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I have some questions regarding threads:

  1. What is the maximum number of threads allowed for a process before it decreases the performance of the application?
  2. If there's a limit, how can this be changed?
  3. Is there an ideal number of threads that should be running in a multi-threaded application? If it depends on what the application is doing, can you cite an example?
  4. What are the factors to consider that affects these performance/thread limit?
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Thanks for the links. –  jasonline Feb 6 '10 at 5:06
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6 Answers

up vote 2 down vote accepted

This is actually a hard set of questions to which there are no absolute answers, but the following should serve as decent approximations:

  1. It is a function of your application behavior and your runtime environment, and can only be deduced by experimentation. There is usually a threshold after which your performance actually degrades as you increase the number of threads.

  2. Usually, after you find your limits, you have to figure out how to redesign your application such that the cost-per-thread is not as high. (Note that for some domains, you can get better performance by redesigning your algorithm and reducing the number of threads.)

  3. There is no general "ideal" number of threads, but you can sometimes find the optimal number of threads for an application on a specific runtime environment. This is usually done by experimentation, and graphing the results of benchmarks while varying the following:

    • Number of threads.
    • Buffer sizes (if the data is not in RAM) incrementing at some reasonable value (e.g., block size, packet size, cache size, etc.)
    • Varying chunk sizes (if you can process the data incrementally).
    • Various tuning knobs for the OS or language runtime.
    • Pinning threads to CPUs to improve locality.
  4. There are many factors that affect thread limits, but the most common ones are:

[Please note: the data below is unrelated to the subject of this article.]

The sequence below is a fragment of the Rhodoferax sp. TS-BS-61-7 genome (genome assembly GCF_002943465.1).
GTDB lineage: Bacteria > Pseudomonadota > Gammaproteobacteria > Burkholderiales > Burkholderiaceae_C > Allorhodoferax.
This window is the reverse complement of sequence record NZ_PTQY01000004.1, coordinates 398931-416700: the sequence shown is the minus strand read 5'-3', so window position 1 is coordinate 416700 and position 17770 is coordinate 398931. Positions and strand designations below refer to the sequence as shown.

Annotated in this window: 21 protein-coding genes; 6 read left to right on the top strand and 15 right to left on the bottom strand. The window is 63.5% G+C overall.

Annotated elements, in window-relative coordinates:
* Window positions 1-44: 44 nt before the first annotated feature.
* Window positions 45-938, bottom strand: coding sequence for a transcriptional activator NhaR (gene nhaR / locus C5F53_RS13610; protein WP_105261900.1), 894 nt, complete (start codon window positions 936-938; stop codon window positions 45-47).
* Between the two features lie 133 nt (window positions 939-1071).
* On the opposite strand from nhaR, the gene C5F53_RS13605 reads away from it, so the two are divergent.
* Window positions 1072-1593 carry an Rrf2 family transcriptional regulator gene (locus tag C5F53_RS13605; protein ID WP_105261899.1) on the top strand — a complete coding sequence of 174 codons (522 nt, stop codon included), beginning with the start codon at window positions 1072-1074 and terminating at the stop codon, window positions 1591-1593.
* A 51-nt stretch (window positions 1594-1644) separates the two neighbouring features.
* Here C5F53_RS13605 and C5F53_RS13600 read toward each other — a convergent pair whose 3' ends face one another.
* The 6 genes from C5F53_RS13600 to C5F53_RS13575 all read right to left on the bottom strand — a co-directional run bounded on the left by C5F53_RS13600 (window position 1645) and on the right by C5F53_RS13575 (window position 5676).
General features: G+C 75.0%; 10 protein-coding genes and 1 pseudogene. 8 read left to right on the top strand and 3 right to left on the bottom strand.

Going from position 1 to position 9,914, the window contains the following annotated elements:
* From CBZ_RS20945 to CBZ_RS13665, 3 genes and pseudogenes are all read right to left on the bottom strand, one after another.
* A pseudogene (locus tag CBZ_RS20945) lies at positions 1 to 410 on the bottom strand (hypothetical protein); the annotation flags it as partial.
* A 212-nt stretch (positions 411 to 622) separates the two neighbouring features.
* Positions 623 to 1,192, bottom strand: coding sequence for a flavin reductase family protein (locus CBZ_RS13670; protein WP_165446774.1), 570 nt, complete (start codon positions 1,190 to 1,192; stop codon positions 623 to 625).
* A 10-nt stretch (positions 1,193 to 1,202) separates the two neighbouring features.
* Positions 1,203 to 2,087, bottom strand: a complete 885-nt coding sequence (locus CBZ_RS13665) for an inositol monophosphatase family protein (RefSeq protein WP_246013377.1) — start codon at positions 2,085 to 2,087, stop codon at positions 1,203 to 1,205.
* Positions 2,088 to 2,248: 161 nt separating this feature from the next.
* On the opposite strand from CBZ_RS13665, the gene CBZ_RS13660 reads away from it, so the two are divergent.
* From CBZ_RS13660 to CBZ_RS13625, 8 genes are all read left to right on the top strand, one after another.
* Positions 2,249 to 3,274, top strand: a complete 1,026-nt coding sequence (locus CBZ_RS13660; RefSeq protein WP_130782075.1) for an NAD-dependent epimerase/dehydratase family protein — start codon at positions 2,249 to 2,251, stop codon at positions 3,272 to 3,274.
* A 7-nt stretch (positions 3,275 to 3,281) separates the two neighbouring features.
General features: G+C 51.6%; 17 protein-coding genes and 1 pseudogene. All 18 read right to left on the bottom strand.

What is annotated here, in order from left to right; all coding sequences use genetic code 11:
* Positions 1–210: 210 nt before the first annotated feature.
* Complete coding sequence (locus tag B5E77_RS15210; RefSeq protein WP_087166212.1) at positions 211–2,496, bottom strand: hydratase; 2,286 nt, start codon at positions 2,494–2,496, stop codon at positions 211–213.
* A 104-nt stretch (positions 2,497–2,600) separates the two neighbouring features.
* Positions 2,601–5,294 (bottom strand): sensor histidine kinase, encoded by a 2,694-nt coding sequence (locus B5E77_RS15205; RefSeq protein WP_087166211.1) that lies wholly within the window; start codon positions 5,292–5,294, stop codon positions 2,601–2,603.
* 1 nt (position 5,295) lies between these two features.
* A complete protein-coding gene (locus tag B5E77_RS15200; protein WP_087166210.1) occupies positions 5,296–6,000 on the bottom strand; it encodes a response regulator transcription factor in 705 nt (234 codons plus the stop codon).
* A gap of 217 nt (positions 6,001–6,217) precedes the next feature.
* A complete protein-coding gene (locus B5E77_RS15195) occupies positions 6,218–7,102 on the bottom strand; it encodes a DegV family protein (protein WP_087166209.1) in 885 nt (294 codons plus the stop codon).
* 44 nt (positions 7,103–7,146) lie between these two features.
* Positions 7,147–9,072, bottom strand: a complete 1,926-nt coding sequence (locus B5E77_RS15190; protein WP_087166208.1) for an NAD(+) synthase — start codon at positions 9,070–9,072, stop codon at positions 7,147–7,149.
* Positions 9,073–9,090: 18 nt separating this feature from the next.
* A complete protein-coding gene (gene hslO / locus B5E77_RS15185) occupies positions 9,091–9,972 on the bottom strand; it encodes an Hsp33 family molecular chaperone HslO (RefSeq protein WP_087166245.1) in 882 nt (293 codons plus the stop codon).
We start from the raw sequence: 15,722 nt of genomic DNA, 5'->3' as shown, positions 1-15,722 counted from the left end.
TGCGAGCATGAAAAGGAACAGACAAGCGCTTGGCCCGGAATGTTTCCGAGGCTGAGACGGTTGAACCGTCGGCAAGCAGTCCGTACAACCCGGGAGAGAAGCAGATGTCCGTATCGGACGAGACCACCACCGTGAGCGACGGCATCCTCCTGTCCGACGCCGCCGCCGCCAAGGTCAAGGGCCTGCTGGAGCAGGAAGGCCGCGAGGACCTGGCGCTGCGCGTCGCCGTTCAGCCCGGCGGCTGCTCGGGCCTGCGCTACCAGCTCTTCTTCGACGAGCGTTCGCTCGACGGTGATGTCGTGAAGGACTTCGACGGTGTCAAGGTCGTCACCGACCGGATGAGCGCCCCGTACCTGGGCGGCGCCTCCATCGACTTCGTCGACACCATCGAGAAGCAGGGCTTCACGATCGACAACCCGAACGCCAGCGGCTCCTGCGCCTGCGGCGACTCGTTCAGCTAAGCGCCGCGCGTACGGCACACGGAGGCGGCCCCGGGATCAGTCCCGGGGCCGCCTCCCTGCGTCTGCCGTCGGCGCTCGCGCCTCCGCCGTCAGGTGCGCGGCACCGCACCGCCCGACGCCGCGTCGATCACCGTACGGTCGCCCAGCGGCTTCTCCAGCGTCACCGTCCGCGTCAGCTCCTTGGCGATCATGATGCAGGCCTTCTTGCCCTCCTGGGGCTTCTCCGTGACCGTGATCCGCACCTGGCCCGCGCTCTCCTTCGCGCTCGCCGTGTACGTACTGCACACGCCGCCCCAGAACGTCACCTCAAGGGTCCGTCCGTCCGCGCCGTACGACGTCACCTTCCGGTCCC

• Per-thread memory usage (the more memory each thread uses, the fewer threads you can spawn)
    • Context-switching cost (the more threads you use, the more CPU-time is spent switching).
    • Lock contention (if you rely on a lot of coarse grained locking, the increasing the number of threads simply increases the contention.)
    • The threading model of the OS (How does it manage the threads? What are the per-thread costs?)
    • The threading model of the language runtime. (Coroutines, green-threads, OS threads, sparks, etc.)
    • The hardware. (How many CPUs/cores? Is it hyperthreaded? Does the OS loadbalance the threads appropriately, etc.)
    • Etc. (there are many more, but the above are the most important ones.)
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Excellent answer. I'd say lock contention is by far the most important issue to think about wrt. efficiency, because it is tricky to isolate, hard to debug, and can transform what looked like a program that would make efficient use of multicore into one that does run slower than a naive single processor implementation. But remember: if debugging multithreaded code doesn't kill you, it'll make you strong. –  Charles Stewart Feb 7 '10 at 10:18
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The answer to your questions 1, 3, and 4 is "it's application dependent". Depending on what your threads do, you may need a different number to maximize your application's efficiency.